MLA condemns anti-Israel boycott efforts
Supporters of the boycott resolution said they had expected the measure to fail, but were "shocked" that the MLA would go so far as to repudiate the concept entirely.
The Modern Language Association has not only refused to boycott Israeli academic institutions, but its Delegate Assembly even passed a resolution urging scholars not to endorse the BDS movement.
One month after the United Nations passed a resolution condemning Israeli settlement construction, a major U.S. academic organization has rejected calls to boycott Israeli institutions.
Earlier this month, according to Inside Higher Ed, the Modern Language Association Delegate Assembly rejected a call for a boycott of Israeli institutions while simultaneously passing a measure calling on scholars to refrain from endorsing the Boycott, Divestment, and Sanctions (BDS) movement.
Supporters of the boycott resolution condemned Israel for its alleged mistreatment of Palestinians, but acknowledged that it was little more than a symbolic action.
“Our resolution is responding to a virtually unanimous call from Palestinian civil society,” Rebecca Comay, a professor of philosophy and comparative literature at the University of Toronto, said while introducing the measure.
“The boycott is an act of solidarity to counter the enormous injustices of dispossession, occupation, blockade, and racial discrimination that Palestinians continue to suffer daily,” she declared. “These injustices have stripped Palestinians of their basic human rights, including their rights to education and academic freedom, rights we ourselves take for granted and to which the MLA is committed.”
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Meanwhile, opponents argued that passing the pro-BDS measure would undermine academic freedom, pointing out the contradiction of professing the MLA’s commitment to “promote teaching and research on language and literature” while alienating Israeli academic scholars from universities and research institutions.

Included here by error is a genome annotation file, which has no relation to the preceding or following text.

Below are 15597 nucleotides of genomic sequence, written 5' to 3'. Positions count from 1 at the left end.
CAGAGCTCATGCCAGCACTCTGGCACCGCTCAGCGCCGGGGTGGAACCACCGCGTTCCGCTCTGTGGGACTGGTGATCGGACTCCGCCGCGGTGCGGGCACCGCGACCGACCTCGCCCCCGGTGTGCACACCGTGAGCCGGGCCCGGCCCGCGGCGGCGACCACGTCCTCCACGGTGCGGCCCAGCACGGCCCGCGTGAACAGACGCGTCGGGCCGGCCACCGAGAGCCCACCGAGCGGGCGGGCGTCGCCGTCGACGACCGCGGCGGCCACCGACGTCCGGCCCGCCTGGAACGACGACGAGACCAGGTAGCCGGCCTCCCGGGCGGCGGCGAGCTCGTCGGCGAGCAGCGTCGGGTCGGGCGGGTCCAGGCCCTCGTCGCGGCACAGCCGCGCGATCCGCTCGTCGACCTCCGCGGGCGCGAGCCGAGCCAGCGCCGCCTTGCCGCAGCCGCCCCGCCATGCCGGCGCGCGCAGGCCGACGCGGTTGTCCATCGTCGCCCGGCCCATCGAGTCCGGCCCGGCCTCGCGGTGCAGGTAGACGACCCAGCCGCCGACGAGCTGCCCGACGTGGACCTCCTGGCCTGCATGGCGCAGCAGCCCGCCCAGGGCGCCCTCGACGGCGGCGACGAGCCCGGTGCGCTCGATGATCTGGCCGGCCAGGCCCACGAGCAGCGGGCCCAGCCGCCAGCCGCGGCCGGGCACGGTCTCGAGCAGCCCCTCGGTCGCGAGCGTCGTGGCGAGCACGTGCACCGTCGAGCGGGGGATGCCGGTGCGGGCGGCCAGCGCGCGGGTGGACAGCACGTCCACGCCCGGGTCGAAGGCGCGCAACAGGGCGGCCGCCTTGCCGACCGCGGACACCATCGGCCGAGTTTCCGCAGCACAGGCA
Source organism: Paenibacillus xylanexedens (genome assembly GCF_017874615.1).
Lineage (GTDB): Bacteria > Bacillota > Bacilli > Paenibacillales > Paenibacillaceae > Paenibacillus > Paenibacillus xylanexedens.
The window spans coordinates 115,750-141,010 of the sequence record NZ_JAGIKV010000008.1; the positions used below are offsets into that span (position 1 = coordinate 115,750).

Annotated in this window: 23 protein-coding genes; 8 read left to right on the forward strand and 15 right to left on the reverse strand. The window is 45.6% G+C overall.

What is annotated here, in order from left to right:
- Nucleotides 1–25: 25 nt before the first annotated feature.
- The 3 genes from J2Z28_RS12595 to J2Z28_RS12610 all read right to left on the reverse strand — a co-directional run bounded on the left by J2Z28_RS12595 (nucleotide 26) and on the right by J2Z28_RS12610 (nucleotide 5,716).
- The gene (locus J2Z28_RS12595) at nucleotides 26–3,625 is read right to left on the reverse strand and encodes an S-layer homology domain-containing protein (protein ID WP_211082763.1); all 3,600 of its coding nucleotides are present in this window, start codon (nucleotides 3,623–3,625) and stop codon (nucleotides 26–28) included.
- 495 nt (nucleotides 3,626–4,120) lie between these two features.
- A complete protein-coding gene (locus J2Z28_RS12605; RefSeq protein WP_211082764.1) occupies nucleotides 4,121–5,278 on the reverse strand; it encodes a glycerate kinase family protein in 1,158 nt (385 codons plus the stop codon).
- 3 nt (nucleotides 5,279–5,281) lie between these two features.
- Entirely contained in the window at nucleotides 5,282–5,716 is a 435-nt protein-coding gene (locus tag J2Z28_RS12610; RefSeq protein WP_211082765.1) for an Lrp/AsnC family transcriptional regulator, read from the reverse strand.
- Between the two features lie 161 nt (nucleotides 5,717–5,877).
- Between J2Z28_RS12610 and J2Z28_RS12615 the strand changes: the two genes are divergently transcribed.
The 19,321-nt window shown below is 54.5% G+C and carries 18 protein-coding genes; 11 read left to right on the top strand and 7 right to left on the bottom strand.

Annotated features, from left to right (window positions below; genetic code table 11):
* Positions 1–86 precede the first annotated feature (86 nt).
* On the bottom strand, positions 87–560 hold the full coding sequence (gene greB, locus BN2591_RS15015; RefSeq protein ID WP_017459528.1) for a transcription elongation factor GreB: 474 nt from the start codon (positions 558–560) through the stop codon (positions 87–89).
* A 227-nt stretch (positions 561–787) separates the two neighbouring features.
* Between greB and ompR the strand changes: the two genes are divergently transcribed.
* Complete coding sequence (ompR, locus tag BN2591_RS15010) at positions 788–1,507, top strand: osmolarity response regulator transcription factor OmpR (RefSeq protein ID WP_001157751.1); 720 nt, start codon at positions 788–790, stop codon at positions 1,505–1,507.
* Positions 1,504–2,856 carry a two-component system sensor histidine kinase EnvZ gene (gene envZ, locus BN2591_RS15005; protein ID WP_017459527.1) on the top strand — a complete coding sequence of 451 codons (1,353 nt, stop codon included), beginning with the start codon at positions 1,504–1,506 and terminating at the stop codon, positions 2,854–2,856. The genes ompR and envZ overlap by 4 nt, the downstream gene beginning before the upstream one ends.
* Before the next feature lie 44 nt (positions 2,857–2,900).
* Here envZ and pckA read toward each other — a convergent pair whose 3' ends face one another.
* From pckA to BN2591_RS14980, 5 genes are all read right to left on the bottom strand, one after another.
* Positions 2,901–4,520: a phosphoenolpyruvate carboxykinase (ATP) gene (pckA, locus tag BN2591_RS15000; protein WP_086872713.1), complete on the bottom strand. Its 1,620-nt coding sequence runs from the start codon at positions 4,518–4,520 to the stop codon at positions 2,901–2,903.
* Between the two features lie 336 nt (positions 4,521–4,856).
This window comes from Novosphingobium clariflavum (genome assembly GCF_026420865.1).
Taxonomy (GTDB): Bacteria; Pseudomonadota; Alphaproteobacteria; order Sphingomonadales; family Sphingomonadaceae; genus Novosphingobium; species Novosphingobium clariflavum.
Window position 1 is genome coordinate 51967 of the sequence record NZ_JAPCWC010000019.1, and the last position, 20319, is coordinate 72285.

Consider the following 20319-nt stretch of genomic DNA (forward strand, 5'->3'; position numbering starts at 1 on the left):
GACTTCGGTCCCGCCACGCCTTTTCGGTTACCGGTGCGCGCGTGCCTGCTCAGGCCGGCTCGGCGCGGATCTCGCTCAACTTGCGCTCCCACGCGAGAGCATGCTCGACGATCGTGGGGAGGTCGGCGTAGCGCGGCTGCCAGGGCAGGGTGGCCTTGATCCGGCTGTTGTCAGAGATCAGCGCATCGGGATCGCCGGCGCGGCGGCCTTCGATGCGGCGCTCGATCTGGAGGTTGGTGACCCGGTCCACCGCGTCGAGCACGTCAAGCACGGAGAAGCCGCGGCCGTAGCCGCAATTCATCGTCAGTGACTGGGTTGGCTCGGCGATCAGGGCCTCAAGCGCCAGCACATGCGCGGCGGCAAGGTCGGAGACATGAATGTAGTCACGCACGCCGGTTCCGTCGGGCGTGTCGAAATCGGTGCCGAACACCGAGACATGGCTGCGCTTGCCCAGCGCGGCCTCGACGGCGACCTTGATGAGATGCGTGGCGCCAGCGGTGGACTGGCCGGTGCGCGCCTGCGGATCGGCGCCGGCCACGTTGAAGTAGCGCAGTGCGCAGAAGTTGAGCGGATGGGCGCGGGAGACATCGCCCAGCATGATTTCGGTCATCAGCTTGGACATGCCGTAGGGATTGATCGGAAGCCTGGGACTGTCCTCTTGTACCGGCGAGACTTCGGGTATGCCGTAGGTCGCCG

Despite professing support for a two-state solution and ending the expansion of Israeli settlements in the West Bank, Sima Godfrey, the associate head of French, Hispanic, and Italian studies at the University of British Columbia, argued that the measure would do nothing to advance the Palestinian cause, but would merely demonize Israeli academics and institutions.
“This resolution is not about justice for Palestinians who have been living under deplorable conditions under the occupation,” she said. “Under such circumstances, as a Canadian, I should have boycotted most of the people in this room for the policies of Rumsfeld, Wolfowitz, Cheney, and Bush, and I'm sure you realize that would have been ineffective.”
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“Similar proposals have been widely condemned and rejected by the MLA in the past,” Shahar Azani, the Northeast executive director of the Israel advocacy group StandWithUs, observes in a column for The Huffington Post.
“One of the main challenges to hopes for peace in the Middle East today is the campaign to boycott and isolate Israel,” he declares. “Indeed, a large group of Nobel Prize winners called the boycott against Israel ‘antithetical’ to academic freedom and freedom of expression, and most likely a form of, ‘discrimination by virtue of national origin.’”
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Given that resistance to the idea, Comay told Inside Higher Ed that she was never expecting her boycott resolution to pass, but was “shocked” and “disappointed” that the Delegates had gone so far as to repudiate the concept entirely.
“I was prepared for our resolution to fail to win the approval of the majority, but I was not expecting that the MLA would now be taking a principled position against the boycott, which is a much more actively negative stance,” she complained, calling it “shameful” that the MLA “would take a [negative] position on the activity of boycott, which is protected by the First Amendment.”
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